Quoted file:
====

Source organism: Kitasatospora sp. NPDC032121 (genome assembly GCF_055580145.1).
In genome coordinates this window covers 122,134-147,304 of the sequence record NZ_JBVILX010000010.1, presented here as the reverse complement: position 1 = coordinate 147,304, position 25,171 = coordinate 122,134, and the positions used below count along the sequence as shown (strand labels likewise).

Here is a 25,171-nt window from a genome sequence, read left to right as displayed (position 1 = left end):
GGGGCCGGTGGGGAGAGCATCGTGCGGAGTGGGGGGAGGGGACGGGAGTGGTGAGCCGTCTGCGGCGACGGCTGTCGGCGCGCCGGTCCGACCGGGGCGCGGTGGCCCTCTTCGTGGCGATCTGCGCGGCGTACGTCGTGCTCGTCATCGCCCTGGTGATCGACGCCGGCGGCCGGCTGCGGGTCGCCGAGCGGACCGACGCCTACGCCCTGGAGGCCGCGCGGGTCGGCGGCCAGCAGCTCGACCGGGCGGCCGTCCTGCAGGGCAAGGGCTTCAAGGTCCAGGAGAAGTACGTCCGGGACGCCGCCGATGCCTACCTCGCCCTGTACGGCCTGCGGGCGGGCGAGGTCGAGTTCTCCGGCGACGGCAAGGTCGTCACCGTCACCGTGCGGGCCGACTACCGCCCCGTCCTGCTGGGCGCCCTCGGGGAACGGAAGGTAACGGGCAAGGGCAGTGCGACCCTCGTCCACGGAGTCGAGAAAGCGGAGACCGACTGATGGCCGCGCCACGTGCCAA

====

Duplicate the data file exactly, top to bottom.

Source organism: Kitasatospora sp. NPDC032121 (genome assembly GCF_055580145.1).
In genome coordinates this window covers 122,134-147,304 of the sequence record NZ_JBVILX010000010.1, presented here as the reverse complement: position 1 = coordinate 147,304, position 25,171 = coordinate 122,134, and the positions used below count along the sequence as shown (strand labels likewise).

Here is a 25,171-nt window from a genome sequence, read left to right as displayed (position 1 = left end):
GGGGCCGGTGGGGAGAGCATCGTGCGGAGTGGGGGGAGGGGACGGGAGTGGTGAGCCGTCTGCGGCGACGGCTGTCGGCGCGCCGGTCCGACCGGGGCGCGGTGGCCCTCTTCGTGGCGATCTGCGCGGCGTACGTCGTGCTCGTCATCGCCCTGGTGATCGACGCCGGCGGCCGGCTGCGGGTCGCCGAGCGGACCGACGCCTACGCCCTGGAGGCCGCGCGGGTCGGCGGCCAGCAGCTCGACCGGGCGGCCGTCCTGCAGGGCAAGGGCTTCAAGGTCCAGGAGAAGTACGTCCGGGACGCCGCCGATGCCTACCTCGCCCTGTACGGCCTGCGGGCGGGCGAGGTCGAGTTCTCCGGCGACGGCAAGGTCGTCACCGTCACCGTGCGGGCCGACTACCGCCCCGTCCTGCTGGGCGCCCTCGGGGAACGGAAGGTAACGGGCAAGGGCAGTGCGACCCTCGTCCACGGAGTCGAGAAAGCGGAGACCGACTGATGGCCGCGCCACGTGCCAA